Thanks for the interesting links.

MolVS looks good, but failed on ‘NC(CC(=O)O)C(=O)[O-].O.O.[Na+]’ which isn’t 
that extraordinary…

Couldn’t get Standardise to work at all, even on the example given; API not 
intuitive or docs wrong or out of date.

I will have a look at the info in the UniChem paper, though not inclined to use 
a web service for what I want to do.


From: George Papadatos []
Sent: 01 December 2016 14:26
To: Greg Landrum <>
Cc: Stephen O'hagan <>;; Francis Atkinson <>
Subject: Re: [Rdkit-discuss] comparing two or more tables of molecules

HI Stephen,

Further to Greg's excellent reply, see this paper on how InChI strings and keys 
can be used in practice to map together tautomer (ones covered by InChI at 
least), isotope, stereo and parent-salt variants.

Francis (cc'ed) has a nice notebook somewhere illustrating these nice InChI 
splits to find these variants.

For educational purposes, there have been other approaches like the NCI's 
identifiers - discussion here:

For pure structure standardization using RDKit see here:



On 29 November 2016 at 17:02, Greg Landrum 
<<>> wrote:
Wow, this is a great question and quite a fun thread.

It's hard to really make much of a contribution here without writing a 
book/review article (something that I'm really not willing to do!), but I have 
a few thoughts. Most of this is repeating/rephrasing things others have already 

I'm going to propose some things as facts. I think that these won't be 
fact 1: if the structures are coming from different sources, they need to be 
standardized/normalized before you compare them. This is true regardless of how 
you want to compare them. The details of the standardization process are not 
incredibly important, but it does need to take care of the things you care 
about when comparing molecules. For example, if you don't care about 
differences between salts, it should strip salts. If you don't care about 
differences between tautomers, it should normalize tautomers.
fact 2: The InChI algorithm includes a standardization step that normalizes 
some tautomers, but does not remove salts.
fact 3: The InChI representation contain a number of layers defining the 
structure in increasing detail (this isn't strictly true, because some of the 
choices about how layers are ordered are arbitrary, but it's close).
fact 4: canonicalization, the way I define it, produces a canonical atom 
numbering for a given structure, but it does *not* standardize
fact 5: the RDKit has essentially no well-documented standardization code

fact X: we don't have any standard, broadly accepted approach for 
standardization, canonicalization or representation that is fool-proof or that 
works for even all of organic chemistry, never mind organometallics. InChI, 
useful as it is for some things, completely fails to handle things like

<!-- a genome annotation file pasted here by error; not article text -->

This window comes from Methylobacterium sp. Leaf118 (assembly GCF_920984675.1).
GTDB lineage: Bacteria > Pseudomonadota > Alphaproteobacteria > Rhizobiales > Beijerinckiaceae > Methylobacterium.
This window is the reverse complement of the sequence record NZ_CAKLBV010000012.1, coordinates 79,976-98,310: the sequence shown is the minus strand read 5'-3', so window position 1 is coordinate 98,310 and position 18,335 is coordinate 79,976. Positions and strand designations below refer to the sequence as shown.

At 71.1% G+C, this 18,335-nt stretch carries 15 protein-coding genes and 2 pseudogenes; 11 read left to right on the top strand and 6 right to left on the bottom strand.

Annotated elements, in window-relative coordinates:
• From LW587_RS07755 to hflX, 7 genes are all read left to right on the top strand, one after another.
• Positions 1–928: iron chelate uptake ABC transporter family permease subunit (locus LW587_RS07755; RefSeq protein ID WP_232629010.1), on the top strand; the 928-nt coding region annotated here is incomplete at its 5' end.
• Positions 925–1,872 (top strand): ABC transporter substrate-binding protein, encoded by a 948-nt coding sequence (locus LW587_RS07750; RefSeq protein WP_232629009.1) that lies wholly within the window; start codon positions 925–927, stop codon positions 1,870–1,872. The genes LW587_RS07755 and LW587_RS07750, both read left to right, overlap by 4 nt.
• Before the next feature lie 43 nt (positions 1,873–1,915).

atropisomers (they are working on this kind of thing, but it's not out yet).

Given all of this, if I wanted to have flexible duplicate checking *right* now, 
I think I would use the AvalonTools struchk functionality that the RDKit 
provides (the new pure-RDKit version still needs a bit more testing) to handle 
basic standardization and salt stripping and then produce a table that includes 
the InChI in a couple of different forms. I'd want to be able to recognize 
molecules that differ only by stereochemistry, molecules that differ only by 
location of tautomeric Hs, and molecules that differ only by the location of 
isotopic labels. You can do this with various clever splits of the InChI (how 
to do it is left as an exercise for the reader and/or a future RDKit blog post).

I think there's something fun to be done here with SMILES variants, borrowing 
heavily from some of the things that Roger has written about:
here's a more recent application of that from Noel:

If I didn't really care about details and just wanted something that I could 
explain easily to others, I'd skip all the complication and just use InChIs (or 
InChI keys) to recognize duplicates. There would be times when that would be 
the wrong answer, but it would be a broadly accepted kind of wrong.[1]

Regardless of the approach, I would not, under most any circumstances, discard 
the original input structures that I had. It's really good to be able to figure 
out what the original data looked like later.

[1] I'm crying as I write this...

On Mon, Nov 28, 2016 at 5:25 PM, Stephen O'hagan 
<<>> wrote:
Has anyone come up with fool-proof way of matching structurally equivalent 

Unique Smiles or InChI String comparisons don’t appear to work presumable 
because there are different but equivalent structures, e.g. explicit vs 
non-explicit H’s, Kekule vs Aromatic, isomeric forms vs non-isomeric form, 
tautomers etc.

I also expect that comparing InChI strings might need something more than just 
a simple string comparison, such as masking off stereo information when you 
don’t care about stereo isomers.

I assume there are suitable tools within RDKit that can do this?

N.B. I need to collate tables from several sources that have a mix of smiles / 
InChI / sdf molecular representations.

I usually use RDKit via Python and/or Knime.



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